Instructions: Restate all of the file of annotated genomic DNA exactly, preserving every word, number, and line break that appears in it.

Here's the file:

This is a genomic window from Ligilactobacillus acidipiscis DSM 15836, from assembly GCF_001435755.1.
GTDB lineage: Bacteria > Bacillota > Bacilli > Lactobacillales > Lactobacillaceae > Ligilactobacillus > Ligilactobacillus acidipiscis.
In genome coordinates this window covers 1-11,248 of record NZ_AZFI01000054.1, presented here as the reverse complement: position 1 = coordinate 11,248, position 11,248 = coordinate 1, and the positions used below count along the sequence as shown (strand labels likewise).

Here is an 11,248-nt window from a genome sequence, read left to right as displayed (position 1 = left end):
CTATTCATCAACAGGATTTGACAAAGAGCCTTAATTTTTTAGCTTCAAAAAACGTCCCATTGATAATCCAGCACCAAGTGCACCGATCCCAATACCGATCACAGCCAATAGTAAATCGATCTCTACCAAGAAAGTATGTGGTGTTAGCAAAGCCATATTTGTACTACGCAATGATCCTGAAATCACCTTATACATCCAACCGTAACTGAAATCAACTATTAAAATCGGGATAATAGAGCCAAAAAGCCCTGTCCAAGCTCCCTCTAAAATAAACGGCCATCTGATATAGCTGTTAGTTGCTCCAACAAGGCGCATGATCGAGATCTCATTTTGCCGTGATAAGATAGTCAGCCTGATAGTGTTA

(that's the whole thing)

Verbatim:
This is a genomic window from Ligilactobacillus acidipiscis DSM 15836, from assembly GCF_001435755.1.
GTDB lineage: Bacteria > Bacillota > Bacilli > Lactobacillales > Lactobacillaceae > Ligilactobacillus > Ligilactobacillus acidipiscis.
In genome coordinates this window covers 1-11,248 of record NZ_AZFI01000054.1, presented here as the reverse complement: position 1 = coordinate 11,248, position 11,248 = coordinate 1, and the positions used below count along the sequence as shown (strand labels likewise).

Here is an 11,248-nt window from a genome sequence, read left to right as displayed (position 1 = left end):
CTATTCATCAACAGGATTTGACAAAGAGCCTTAATTTTTTAGCTTCAAAAAACGTCCCATTGATAATCCAGCACCAAGTGCACCGATCCCAATACCGATCACAGCCAATAGTAAATCGATCTCTACCAAGAAAGTATGTGGTGTTAGCAAAGCCATATTTGTACTACGCAATGATCCTGAAATCACCTTATACATCCAACCGTAACTGAAATCAACTATTAAAATCGGGATAATAGAGCCAAAAAGCCCTGTCCAAGCTCCCTCTAAAATAAACGGCCATCTGATATAGCTGTTAGTTGCTCCAACAAGGCGCATGATCGAGATCTCATTTTGCCGTGATAAGATAGTCAGCCTGATAGTGTTA